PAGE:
New book slams those playing God with climate

Issue 

Earthmasters: Playing God With The Climate
Clive Hamilton
Allen & Unwin, 2013
247 pages, $24.99 (pb)

“Never let a good crisis go to waste,” seems to be the philosophy, says Clive Hamilton in Earthmasters, of the fossil fuel companies, the World Bank and the billionaire “techno-entrepreneurs” like Bill Gates and Richard Branson who are funding research into geo-engineering schemes for “large-scale intervention in the climate system designed to counter global warming”.

Geo-engineering advocates are coming in from the “mad scientist” fringe to plug “the yawning gap between the urgent response scientists say is needed and the timid measures governments are willing to take”, says Hamilton. This includes Australia, where coal exports over the next decade will be 11 times greater in CO2 emissions than any reduction due to the carbon tax.

“If Plan A (persuading the world to cut emissions) is failing, shouldn’t we have a Plan B?,” plead the Earth engineers fondling their blueprints to manipulate cloud cover, change the ocean’s chemical composition, install a solar shield of sunlight-reflecting sulphate particles, sequestering carbon in the soil, and other even more exotic proposals.

Hamilton makes short work of such ideas, diagnosing their many technical defects, unintended consequences and the expensive and vast industrial infrastructure required to implement them.

Pursuing these “highly speculative technologies fraught with political and scientific uncertainties and risks” when “we could just stop burning fossil fuels” is a particularly fraught version of environmental roulette based on unjustified technological hubris.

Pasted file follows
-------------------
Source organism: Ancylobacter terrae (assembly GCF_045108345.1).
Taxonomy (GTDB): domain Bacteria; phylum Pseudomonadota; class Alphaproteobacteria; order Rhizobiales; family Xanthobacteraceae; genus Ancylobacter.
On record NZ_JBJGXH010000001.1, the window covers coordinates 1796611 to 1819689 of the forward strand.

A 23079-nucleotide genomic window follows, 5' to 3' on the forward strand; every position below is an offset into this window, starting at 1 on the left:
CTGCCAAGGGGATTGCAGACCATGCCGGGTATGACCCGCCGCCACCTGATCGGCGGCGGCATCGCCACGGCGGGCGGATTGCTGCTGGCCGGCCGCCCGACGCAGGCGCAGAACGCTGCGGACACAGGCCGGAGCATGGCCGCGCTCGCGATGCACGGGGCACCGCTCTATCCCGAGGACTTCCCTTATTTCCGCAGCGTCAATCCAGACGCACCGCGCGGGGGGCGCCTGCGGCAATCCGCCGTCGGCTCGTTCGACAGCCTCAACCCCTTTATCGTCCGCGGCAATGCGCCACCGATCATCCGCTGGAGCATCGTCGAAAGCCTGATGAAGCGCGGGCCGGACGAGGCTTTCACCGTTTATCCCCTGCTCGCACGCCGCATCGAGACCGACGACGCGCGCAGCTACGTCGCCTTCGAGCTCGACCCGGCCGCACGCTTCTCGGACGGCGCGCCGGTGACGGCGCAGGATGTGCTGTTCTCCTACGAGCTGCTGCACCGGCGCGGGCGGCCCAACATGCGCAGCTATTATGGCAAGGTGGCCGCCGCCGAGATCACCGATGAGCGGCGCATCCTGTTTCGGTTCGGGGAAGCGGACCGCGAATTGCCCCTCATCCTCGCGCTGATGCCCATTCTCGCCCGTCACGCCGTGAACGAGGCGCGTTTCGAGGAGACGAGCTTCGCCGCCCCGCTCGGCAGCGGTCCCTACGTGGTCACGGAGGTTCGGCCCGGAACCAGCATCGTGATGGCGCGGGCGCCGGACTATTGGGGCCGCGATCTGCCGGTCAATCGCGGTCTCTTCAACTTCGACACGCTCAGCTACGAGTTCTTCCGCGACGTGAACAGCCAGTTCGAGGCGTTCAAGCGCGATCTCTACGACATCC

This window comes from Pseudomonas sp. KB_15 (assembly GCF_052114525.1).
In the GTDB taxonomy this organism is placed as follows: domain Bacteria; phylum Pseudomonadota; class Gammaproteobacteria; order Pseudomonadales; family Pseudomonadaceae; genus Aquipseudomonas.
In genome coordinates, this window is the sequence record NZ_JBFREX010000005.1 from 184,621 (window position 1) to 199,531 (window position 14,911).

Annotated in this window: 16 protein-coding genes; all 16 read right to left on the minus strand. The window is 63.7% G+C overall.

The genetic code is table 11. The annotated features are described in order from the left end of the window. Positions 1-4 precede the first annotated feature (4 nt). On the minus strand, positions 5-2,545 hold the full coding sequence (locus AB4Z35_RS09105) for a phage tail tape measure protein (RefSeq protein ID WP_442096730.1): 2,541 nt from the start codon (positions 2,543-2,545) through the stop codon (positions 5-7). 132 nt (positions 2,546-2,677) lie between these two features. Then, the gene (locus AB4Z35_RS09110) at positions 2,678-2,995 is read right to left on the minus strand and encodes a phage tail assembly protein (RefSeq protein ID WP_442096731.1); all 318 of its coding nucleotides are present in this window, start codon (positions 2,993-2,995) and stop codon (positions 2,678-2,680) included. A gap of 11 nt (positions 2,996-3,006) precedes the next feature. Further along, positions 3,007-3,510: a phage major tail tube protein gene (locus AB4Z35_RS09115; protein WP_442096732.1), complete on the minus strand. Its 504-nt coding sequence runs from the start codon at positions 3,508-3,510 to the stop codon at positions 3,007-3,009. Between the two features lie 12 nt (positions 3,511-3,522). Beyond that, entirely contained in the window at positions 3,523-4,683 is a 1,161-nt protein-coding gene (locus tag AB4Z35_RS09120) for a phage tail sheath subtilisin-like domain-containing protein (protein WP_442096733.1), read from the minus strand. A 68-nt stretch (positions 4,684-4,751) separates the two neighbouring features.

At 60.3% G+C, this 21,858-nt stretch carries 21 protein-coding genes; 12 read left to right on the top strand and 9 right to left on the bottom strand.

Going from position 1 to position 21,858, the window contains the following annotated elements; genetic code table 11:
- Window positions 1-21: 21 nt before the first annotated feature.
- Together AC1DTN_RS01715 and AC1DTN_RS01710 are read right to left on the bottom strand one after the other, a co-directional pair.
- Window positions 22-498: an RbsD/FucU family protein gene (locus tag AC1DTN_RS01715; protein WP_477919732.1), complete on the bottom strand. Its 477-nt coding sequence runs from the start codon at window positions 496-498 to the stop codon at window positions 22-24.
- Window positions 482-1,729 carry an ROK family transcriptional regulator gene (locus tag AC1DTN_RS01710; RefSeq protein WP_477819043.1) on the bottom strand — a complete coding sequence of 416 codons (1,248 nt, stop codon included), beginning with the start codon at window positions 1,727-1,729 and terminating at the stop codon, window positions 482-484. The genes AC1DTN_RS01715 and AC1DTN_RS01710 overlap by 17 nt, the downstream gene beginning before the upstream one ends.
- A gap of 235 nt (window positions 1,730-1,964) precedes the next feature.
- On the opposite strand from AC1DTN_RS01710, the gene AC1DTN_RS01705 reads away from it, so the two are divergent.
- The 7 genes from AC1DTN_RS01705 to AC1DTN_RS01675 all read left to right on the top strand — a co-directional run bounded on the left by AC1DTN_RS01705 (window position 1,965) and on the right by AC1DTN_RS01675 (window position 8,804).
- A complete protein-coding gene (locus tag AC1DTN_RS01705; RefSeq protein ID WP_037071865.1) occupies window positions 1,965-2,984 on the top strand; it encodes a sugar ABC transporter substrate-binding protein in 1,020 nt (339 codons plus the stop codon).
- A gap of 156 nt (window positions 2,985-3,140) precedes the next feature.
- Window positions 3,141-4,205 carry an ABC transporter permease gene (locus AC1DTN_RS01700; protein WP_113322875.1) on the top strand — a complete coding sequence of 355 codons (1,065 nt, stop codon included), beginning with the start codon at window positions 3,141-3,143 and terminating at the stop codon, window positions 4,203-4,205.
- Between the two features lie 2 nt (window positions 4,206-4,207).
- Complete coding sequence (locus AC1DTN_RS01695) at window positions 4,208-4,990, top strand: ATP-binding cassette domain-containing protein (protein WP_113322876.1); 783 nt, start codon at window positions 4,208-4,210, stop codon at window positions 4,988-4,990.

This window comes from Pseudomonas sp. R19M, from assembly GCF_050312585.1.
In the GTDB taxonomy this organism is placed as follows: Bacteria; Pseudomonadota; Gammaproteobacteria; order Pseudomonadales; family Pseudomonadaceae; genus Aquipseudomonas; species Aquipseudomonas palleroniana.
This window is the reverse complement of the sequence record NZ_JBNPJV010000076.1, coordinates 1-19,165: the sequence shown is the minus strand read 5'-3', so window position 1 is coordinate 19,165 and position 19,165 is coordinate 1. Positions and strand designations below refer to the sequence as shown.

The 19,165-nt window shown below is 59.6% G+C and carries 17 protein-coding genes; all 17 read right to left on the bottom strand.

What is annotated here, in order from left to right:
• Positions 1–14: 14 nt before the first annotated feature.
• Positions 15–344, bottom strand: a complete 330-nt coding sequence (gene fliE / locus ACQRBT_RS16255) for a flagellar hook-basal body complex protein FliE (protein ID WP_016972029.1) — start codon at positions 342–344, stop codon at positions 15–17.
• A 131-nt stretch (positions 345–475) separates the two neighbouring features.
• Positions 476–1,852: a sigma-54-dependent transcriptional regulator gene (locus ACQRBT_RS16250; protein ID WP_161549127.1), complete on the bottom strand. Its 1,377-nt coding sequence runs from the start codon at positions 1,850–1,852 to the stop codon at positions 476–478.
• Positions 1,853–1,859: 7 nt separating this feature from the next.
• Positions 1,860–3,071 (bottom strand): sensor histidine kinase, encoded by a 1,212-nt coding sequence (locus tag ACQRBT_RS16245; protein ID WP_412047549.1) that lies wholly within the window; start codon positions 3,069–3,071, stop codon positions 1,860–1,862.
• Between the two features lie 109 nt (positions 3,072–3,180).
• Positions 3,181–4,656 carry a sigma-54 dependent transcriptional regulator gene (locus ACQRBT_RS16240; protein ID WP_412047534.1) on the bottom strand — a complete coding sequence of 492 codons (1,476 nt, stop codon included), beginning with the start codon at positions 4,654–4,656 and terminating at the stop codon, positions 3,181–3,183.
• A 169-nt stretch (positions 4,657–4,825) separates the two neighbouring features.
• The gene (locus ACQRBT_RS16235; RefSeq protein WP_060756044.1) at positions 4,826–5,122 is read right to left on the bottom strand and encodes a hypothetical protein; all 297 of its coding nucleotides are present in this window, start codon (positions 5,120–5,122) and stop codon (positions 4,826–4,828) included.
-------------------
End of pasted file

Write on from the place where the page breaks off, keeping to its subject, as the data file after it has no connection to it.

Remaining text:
There is, says Hamilton, something “increasingly desperate about placing more faith in technological supremacy when it is the unrelenting desire to command and control the natural world that has brought us to this point”.

This faith is particularly marked amongst the leading geo-engineering advocates whose “common institutional and ideological origins” in Cold War nuclear weapons programs has primed them for further big technological schemes to defend free market capitalism.

Conservative politics explains the apparent paradox of fossil-fuel-friendly climate change deniers supporting a solution (geo-engineering) to a problem (anthropogenic global warming) they say does not exist.

For if the science of climate change were to win out against their best efforts at delay and denial, any policy response must involve no “infringement of economic freedom, or require social change which challenges the structure of economic and political power” of the market economy.

Those who made the climate change mess are to remain in charge to profit from the (illusory) geo-engineering clean-up.

Hamilton cites Naomi Klein’s observation that climate change deniers “understand much better than liberals the political implications of accepting the science”. Namely, the revolutionary changes that would be required to “the underlying logic of our economic system” based on continued material growth and consumerism.

Although such radical social transformation is routinely dismissed as utopian, Hamilton notes that it has been part of the “daily discourse of Western society from the French Revolution to the 1980s when the neoliberal revolution brought about the ‘end of history’”.

Today’s political quietude, Hamilton points out, represents a pause in revolutionary history rather than a finale, a temporary stasis that climate change has the potential to dramatically upset.

In the end, Hamilton doesn’t take the plunge into anything as specific as a socialist solution to human and environmental crisis (he is more comfortable, and highly proficient at, philosophising) but his book sets up a useful platform for others to take the leap into changing the world.


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